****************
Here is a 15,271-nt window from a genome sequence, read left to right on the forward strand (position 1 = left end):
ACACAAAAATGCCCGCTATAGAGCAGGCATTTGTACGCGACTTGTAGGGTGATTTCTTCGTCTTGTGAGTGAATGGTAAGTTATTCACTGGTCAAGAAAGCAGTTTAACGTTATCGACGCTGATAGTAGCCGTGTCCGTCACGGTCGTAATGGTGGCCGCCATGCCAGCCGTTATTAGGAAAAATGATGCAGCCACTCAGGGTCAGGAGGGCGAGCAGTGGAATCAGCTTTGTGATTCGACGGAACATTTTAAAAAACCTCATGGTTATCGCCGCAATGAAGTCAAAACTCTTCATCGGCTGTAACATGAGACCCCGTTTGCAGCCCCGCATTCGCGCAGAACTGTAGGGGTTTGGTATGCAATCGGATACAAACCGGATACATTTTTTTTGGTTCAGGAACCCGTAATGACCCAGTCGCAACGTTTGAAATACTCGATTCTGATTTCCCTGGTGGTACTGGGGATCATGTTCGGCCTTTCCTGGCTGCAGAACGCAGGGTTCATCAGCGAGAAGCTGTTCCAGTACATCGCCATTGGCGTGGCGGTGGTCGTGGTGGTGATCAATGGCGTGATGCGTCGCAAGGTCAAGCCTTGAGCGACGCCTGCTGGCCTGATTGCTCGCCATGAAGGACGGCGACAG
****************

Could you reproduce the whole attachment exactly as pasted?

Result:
Here is a 15,271-nt window from a genome sequence, read left to right on the forward strand (position 1 = left end):
ACACAAAAATGCCCGCTATAGAGCAGGCATTTGTACGCGACTTGTAGGGTGATTTCTTCGTCTTGTGAGTGAATGGTAAGTTATTCACTGGTCAAGAAAGCAGTTTAACGTTATCGACGCTGATAGTAGCCGTGTCCGTCACGGTCGTAATGGTGGCCGCCATGCCAGCCGTTATTAGGAAAAATGATGCAGCCACTCAGGGTCAGGAGGGCGAGCAGTGGAATCAGCTTTGTGATTCGACGGAACATTTTAAAAAACCTCATGGTTATCGCCGCAATGAAGTCAAAACTCTTCATCGGCTGTAACATGAGACCCCGTTTGCAGCCCCGCATTCGCGCAGAACTGTAGGGGTTTGGTATGCAATCGGATACAAACCGGATACATTTTTTTTGGTTCAGGAACCCGTAATGACCCAGTCGCAACGTTTGAAATACTCGATTCTGATTTCCCTGGTGGTACTGGGGATCATGTTCGGCCTTTCCTGGCTGCAGAACGCAGGGTTCATCAGCGAGAAGCTGTTCCAGTACATCGCCATTGGCGTGGCGGTGGTCGTGGTGGTGATCAATGGCGTGATGCGTCGCAAGGTCAAGCCTTGAGCGACGCCTGCTGGCCTGATTGCTCGCCATGAAGGACGGCGACAG